SINGAPORE - Singapore's manufacturing labour productivity growth slowed sharply last year, but the gains were still ahead of those in other developed economies, says the United States Department of Labor.
But Singapore's competitiveness was severely blunted by a sharp rise in its unit labour cost (ULC) in US dollar terms, boosted by a stronger Singapore currency, according to the Labor Department in its latest international comparisons of manufacturing productivity and unit labour cost trends.
Only the Czech Republic and Singapore experienced productivity (output per hour) growth of 8 per cent or higher in 2011, while in 2010 the majority of countries experienced growth that exceeded 8 per cent, it said.
While Singapore's productivity gains plunged last year, it came after a big jump of 35 per cent in 2010, the largest increase among the 19 economies tracked by the department's Bureau of Labor Statistics.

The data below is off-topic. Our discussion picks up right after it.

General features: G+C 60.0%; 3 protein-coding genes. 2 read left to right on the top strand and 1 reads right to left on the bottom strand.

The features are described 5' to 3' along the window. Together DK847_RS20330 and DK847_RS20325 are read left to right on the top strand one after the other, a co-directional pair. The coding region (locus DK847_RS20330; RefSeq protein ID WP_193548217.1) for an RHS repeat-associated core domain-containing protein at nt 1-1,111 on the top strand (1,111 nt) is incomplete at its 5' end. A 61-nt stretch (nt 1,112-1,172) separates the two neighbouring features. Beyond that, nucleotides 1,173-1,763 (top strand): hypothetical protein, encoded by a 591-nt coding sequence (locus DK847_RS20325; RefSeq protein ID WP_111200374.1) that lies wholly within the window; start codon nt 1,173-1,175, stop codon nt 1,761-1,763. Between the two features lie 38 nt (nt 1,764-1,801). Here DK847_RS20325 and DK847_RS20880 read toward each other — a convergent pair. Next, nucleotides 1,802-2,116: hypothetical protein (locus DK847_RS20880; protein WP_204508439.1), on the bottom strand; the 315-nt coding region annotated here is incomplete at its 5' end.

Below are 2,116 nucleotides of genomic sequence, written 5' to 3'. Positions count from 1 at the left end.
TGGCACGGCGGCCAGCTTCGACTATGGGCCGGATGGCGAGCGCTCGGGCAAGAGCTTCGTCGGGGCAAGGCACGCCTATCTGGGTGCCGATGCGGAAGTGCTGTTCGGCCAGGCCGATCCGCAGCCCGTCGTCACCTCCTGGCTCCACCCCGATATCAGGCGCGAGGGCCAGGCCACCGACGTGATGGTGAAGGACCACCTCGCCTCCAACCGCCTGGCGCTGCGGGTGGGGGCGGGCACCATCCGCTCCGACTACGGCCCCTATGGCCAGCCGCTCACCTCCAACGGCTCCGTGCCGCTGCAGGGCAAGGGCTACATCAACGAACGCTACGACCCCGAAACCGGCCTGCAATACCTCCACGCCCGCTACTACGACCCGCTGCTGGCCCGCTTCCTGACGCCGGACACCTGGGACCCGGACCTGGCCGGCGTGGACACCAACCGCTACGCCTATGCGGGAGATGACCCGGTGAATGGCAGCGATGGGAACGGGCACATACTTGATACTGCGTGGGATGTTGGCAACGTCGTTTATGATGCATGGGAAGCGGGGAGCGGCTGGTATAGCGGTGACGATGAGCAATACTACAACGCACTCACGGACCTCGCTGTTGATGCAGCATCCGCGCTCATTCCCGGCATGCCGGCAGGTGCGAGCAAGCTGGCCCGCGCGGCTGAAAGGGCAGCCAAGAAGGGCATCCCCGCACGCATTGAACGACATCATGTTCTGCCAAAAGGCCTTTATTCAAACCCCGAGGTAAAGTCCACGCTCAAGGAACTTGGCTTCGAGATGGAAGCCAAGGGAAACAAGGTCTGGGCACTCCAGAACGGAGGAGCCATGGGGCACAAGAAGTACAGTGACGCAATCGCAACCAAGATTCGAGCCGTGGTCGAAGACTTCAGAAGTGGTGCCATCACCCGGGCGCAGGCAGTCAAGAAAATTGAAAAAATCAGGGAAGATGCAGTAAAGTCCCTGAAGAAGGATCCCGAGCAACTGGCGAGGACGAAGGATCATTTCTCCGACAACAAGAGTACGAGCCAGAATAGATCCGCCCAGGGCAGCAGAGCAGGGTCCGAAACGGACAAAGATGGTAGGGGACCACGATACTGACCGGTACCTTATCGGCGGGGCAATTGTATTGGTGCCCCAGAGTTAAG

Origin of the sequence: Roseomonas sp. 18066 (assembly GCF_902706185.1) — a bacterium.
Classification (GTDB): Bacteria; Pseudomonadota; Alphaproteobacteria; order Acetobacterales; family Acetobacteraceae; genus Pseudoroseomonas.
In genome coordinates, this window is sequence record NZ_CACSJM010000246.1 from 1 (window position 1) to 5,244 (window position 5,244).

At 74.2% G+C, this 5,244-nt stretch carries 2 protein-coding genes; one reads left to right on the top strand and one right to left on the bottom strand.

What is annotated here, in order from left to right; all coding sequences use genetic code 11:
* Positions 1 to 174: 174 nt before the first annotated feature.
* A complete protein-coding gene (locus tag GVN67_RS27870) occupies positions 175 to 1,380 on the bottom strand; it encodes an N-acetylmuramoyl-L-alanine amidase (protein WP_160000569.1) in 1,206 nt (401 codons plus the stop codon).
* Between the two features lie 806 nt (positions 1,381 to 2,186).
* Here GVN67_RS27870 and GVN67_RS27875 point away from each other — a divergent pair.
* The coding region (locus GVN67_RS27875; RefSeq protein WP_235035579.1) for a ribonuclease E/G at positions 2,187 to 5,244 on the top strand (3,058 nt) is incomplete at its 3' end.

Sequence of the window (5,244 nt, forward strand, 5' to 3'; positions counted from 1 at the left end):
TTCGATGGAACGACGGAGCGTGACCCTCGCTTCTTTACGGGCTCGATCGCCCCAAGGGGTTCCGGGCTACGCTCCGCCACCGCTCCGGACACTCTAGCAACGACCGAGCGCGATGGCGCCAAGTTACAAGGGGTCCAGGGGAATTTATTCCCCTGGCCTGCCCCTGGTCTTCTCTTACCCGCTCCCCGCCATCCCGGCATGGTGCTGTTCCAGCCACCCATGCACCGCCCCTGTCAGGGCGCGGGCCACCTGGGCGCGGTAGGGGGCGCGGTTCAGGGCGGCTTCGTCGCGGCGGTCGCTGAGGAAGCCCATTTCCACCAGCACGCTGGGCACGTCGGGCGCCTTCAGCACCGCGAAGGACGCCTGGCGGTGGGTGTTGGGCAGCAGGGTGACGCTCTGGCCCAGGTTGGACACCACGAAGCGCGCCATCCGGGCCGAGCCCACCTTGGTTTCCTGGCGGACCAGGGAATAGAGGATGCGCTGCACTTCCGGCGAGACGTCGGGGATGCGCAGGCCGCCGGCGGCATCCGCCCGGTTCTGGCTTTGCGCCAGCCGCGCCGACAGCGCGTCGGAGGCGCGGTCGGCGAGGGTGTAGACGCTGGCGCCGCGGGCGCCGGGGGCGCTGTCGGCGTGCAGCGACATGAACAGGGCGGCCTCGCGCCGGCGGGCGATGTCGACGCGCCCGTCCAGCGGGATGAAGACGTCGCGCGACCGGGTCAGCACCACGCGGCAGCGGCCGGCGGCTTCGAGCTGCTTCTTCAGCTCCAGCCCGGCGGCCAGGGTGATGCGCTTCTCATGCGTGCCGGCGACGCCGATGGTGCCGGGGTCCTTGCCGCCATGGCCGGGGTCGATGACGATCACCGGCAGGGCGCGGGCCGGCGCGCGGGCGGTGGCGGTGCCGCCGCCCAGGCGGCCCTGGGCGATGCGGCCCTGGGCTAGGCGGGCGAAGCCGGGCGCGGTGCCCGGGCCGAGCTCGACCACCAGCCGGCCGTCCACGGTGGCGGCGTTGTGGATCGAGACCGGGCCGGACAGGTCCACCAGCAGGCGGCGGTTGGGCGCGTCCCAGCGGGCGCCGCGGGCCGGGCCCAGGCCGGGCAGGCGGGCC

The next biggest increase trailed far behind at 18.6 per cent, posted by Sweden.
For 2011, only the United Kingdom had productivity growth higher (4.5 against 4.4 per cent) than in the previous year; productivity gains were smaller or dropped in the other 18 economies.
"(Manufacturing) labour productivity rose by more than 2 per cent in the majority of countries," the Labor Department says. "These productivity increases were generally driven by gains in output coupled with modest changes in hours."
Productivity growth in the Czech Republic, still a developing economy, eased from 13 per cent in 2010 to 10.1 per cent - the biggest gain last year. Singapore's was the second largest.
Australia, where productivity tumbled 4 per cent, was the worst performer. Productivity also dropped in Finland (-0.1 per cent), Italy (-0.4 per cent) and Japan (-2.8 per cent).